Got Warts? ~ Integrative Dermatology Treatment

Got Warts? ~ Integrative Dermatology Treatment

Let’s talk a little bit about warts and integrative dermatology. Now warts can be very annoying because they are just have an appearance that is unusual and of course some people don’t want to touch other people with them. So we know that they are caused by a virus. And that virus can actually be transmitted.

If they’re at the bottom of your feet they can be very hard to get rid of. And the virus can be transmitted by scraping off a little bit, so that material when you are walking around a swimming pool or a cement area. So of course prevention involves both the person with warts wearing sneakers or slippers when they are walking around the bathing area, and  people who don’t want to get it wearing slippers in those areas.

One way of treating them is to destroy them: burn them, freeze them. And that may work.

But if you have the virus, it can keep coming back. So the other part of getting rid of warts is enhancing somebody’s immune system so that it gets rid of it.

Various supplements like vitamin A can be helpful but there are a variety of other things that can be useful to boost ones immune system to help get rid of them either without treatment or in conjunction with conventional dermatologic treatments that can be used to destroy the warts.


Treating Food Allergy: Holiday Party Food…


6a00e55255b4628834017eea950612970d-200wiTreating food allergy, Candida overgrowth and sensitivity, and leaky gut, has been a cornerstone of my holistic dermatology practice. I’m sure that there are a lot of my patients out there who struggled with those diets, who will chuckle to hear that I recently got a “dose of my own medicine”. I want to share my experience in a short series of ongoing emails and blogs, in hope of inspiring others to make progress, and tell their own stories of success.

A few years ago, my own doctor heard about my own digestive issues, ordered some tests, and found our that I had antibodies in my blood diagnostic of a gluten sensitivity. Since that time, I have been on a fairly strict gluten-free diet, never eating wheat, barley oats or rye, but perhaps getting small amounts of gluten from Chinese restaurant soy sauce, hidden flour, or a crumb here or there that sticks to the bottom of an occasional desert. I have been well, except for a slightly active digestive system at times, and a little arthritis in two finger joints.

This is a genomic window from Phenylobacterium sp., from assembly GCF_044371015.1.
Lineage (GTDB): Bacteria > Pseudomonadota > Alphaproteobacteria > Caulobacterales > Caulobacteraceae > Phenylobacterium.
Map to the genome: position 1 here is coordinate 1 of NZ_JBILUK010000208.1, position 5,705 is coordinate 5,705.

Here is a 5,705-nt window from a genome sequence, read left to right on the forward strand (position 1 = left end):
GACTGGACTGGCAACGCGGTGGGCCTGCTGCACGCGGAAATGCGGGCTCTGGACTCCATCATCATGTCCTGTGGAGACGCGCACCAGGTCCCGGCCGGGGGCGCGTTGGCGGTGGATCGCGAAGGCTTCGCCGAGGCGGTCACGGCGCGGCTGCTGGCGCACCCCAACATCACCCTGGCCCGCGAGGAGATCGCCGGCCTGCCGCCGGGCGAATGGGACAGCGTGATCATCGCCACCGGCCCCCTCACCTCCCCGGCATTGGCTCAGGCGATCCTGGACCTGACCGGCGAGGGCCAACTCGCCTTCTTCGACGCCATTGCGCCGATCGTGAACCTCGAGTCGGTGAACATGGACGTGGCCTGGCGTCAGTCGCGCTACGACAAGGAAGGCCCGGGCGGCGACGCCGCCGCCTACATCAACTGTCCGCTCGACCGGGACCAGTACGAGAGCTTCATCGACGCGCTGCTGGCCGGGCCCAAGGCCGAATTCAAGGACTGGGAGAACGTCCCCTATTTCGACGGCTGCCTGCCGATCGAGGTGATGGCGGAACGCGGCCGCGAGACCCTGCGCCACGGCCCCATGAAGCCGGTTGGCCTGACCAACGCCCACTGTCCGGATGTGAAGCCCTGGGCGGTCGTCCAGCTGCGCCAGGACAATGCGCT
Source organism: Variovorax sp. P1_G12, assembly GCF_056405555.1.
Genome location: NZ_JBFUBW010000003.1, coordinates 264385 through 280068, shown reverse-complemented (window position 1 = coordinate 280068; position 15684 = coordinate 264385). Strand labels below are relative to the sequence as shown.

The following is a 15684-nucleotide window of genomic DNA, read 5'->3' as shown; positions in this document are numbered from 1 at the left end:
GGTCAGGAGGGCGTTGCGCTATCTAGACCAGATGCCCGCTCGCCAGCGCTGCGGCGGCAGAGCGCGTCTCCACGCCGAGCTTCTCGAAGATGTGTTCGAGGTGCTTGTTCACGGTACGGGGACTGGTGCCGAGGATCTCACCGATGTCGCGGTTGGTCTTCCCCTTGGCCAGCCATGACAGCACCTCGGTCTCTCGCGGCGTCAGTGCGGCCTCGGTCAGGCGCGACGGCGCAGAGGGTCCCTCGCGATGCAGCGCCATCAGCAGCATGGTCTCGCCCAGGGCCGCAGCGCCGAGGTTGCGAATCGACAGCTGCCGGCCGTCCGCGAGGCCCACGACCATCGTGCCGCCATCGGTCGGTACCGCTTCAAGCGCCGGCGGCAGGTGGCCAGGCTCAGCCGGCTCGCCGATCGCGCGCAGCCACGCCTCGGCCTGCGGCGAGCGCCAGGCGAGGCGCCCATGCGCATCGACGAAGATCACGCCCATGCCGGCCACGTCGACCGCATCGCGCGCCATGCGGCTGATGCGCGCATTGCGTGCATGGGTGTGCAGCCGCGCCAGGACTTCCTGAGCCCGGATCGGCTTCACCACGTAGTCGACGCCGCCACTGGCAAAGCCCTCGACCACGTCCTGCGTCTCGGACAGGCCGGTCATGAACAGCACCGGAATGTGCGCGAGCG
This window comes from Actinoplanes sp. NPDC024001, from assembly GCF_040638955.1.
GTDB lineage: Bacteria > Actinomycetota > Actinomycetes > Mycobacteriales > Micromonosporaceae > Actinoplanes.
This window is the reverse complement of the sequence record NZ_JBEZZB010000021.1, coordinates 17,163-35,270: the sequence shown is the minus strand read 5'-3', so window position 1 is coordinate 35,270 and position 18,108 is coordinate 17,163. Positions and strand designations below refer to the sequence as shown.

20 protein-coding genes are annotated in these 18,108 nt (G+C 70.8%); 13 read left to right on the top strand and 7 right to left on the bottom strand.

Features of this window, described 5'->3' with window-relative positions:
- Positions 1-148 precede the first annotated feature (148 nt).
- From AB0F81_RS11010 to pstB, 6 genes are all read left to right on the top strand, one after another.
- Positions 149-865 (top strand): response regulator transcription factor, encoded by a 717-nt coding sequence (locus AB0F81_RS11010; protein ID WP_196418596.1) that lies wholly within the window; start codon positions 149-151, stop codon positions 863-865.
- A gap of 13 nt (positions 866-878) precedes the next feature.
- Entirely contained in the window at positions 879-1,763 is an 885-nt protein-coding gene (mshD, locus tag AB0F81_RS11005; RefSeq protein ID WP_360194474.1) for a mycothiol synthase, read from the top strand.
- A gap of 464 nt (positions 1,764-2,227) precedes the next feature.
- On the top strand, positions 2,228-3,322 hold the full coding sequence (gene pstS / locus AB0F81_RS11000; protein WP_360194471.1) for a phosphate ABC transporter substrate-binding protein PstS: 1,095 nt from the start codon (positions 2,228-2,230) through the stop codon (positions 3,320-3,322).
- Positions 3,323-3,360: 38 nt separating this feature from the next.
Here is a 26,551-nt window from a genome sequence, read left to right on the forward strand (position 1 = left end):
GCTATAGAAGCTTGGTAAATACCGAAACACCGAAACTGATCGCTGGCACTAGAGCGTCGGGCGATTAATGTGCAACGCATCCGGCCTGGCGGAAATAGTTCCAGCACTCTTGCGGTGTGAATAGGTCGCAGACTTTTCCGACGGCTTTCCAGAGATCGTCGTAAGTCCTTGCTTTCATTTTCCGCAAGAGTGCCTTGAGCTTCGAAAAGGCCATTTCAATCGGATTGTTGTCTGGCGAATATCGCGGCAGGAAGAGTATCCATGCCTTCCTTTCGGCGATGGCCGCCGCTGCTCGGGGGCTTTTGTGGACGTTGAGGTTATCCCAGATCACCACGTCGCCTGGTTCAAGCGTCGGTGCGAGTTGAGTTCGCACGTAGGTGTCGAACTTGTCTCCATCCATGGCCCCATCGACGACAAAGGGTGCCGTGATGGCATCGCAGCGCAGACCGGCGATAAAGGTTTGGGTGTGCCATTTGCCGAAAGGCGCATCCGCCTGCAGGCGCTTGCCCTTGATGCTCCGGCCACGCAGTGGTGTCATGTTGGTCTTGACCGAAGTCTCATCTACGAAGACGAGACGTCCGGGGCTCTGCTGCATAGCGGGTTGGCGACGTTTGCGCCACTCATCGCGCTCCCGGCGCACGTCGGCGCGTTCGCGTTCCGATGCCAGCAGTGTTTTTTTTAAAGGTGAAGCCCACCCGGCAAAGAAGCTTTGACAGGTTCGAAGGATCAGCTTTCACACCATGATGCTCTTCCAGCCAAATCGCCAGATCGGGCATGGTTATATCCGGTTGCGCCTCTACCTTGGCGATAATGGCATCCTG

Recently, a repeat food test for allergy was done in thanks for giving blood to use to evaluate new testing methods for wheat sensitivity, by a lab that tested me before. The list had enlarged considerably from the first test, taking away some 50 of my favorite foods. Still reasonably cheerful, I went to the produce store in New Rochelle and bought the vegetables and foods which were still permitted on my list, and found out that I could put together some delicious but simple meals.

I also found out that I could use what was allowed to make some really tasty snacks with allowed ingredients I had never put together in those ways before. I used orange juice instead of lemon, ginger where I would have used garlic, and sesame paste to make my salad dressing.

The problem came with going to a big celebration, and then ordering food the next day. I did not notice any immediate change from all of the foods I ate out, but did get very tired after eating food with my problem soy sauce. The day after, I ate one piece of the dish, permitted by my food test (but interestingly, not by my tribe), and immediately felt a kind of heaviness and faint fogginess overtake my head.

When I bothered to check my chart, two out of three of the vegetables were not permitted, along with the soy sauce (which has traces of wheat and possibly corn starch to thicken it). So much for easy ordering and eating. I will have to prepare food from scratch. 

To your health,

Dr. Alan M. Dattner, MD


Holistic Dermatology
New York, New York

 

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As always, the content of this blog is for information and education purposes only, and should not be used to prevent, diagnose or treat illness; please see your physician for care.